By 1988, 4AD was well established as a home for alternative artists, further leaning into the dark side of rock with The Birthday Party, Xmal Deutschland and Dead Can Dance on the roster to follow up on the successful gothic tendencies of Bauhaus’ debut. As the decade came to an end, the sound of post-punk and new wave bands was beginning to change, and once again 4AD found themselves with a fresh young band that would go on to redefine alternative rock in the next decade: Pixies.

Head of 4AD Ivo Watts-Russel had the band recording their full-length debut, Surfer Rosa, before their previously scheduled mini-album Come On Pilgrim had even been released. His confidence in the band was well-placed; Pixies were taking the label in a more pop-oriented direction without entirely leaving behind the eccentric darkness that had made other bands on the roster shine. Their sound inspired Nirvana's Kurt Cobain and even had David Bowie nominate their music among the “most compelling” of the 1980s. And with Pixies in the mix, 4AD could switch its focus to the American underground scene.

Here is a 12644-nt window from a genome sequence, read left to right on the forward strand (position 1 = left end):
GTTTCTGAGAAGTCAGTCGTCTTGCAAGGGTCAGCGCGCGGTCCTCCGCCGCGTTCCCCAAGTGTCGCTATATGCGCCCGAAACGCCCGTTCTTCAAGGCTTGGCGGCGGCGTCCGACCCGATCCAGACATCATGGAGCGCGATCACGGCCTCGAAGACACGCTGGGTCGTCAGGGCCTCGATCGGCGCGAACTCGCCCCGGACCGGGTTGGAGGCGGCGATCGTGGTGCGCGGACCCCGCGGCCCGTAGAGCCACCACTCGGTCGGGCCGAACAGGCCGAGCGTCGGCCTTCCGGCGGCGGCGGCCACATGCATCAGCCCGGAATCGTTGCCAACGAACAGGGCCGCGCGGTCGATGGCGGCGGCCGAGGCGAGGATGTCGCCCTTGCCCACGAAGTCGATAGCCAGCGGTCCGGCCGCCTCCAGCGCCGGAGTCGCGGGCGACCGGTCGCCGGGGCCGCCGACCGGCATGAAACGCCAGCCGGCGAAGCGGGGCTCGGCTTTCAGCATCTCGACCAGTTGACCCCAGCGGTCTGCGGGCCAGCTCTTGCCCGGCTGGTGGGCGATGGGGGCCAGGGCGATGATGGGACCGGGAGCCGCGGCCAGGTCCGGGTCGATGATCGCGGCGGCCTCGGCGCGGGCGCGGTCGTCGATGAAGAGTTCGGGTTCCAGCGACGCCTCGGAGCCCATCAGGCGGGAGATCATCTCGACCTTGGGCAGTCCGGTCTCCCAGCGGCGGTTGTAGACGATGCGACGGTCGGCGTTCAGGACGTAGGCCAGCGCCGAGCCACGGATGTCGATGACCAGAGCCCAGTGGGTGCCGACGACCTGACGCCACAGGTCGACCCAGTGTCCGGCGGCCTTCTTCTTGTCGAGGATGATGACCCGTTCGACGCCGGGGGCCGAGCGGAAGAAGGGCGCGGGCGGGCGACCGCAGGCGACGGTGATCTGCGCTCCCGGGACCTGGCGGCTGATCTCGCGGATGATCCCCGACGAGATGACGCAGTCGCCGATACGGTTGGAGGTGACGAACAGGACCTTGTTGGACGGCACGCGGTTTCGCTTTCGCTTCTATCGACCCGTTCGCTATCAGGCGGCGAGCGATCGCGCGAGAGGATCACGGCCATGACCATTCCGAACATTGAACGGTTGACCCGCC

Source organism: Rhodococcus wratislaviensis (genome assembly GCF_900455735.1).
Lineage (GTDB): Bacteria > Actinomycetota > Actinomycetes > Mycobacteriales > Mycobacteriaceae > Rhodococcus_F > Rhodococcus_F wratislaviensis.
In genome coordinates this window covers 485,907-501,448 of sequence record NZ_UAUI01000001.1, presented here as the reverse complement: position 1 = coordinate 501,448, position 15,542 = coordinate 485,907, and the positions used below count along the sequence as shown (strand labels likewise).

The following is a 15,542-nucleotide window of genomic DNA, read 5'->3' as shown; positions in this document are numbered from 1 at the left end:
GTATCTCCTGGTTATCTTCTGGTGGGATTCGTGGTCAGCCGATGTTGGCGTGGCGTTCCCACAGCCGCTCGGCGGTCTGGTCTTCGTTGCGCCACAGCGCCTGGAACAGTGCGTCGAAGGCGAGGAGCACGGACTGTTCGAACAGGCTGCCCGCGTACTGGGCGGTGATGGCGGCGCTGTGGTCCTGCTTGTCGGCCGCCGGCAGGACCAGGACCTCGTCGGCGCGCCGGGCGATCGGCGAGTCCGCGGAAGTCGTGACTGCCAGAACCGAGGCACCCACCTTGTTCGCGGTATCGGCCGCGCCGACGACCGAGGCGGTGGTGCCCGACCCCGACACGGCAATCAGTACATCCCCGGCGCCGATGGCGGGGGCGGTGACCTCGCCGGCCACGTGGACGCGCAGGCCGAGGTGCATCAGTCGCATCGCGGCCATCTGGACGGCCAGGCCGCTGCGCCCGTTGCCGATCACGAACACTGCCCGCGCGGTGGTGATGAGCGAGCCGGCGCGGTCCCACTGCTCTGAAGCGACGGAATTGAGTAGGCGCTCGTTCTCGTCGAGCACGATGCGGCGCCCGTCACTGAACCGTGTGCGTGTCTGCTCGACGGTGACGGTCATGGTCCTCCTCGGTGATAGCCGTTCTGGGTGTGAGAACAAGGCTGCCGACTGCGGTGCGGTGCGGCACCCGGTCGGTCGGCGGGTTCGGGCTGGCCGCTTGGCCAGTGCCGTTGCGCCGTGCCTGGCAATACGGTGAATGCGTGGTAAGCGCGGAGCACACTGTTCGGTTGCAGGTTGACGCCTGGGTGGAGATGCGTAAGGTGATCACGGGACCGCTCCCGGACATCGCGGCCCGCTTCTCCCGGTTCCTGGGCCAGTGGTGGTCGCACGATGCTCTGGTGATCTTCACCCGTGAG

Cocteau Twins – Heaven or Las Vegas (1990)

Heaven Or Las Vegas

(Image credit: 4AD)

Cocteau Twins had been a part of the 4AD team since their debut in 1982, but it was 1990’s Heaven Or Las Vegas that brought them commercial success and established them as pioneers of dream pop. Watts-Russell declared Heaven Or Las Vegas one of the best albums that 4AD had ever put out, but like many great albums, it was fraught with discord within the group and with the label. In fact, it would be the last album the band released with 4AD.

Many of 4AD’s key albums have been debuts, but with Cocteau Twins, it wasn’t about where they started, but where they ended up. 1982’s Garlands was more closely associated with the gothic rock sound that defined the label’s early releases, with the band later embracing an ethereal fusion between alternative rock and pop sensibilities that would soon evolve into shoegaze. Between disintegrating relationships and substance abuse, Heaven Or Las Vegas may have marked the end of their time with 4AD and indeed the beginning of the end for Cocteau Twins, but their magnum opus was a game-changer for label and band alike.

Bon Iver – For Emma, Forever Ago (2007)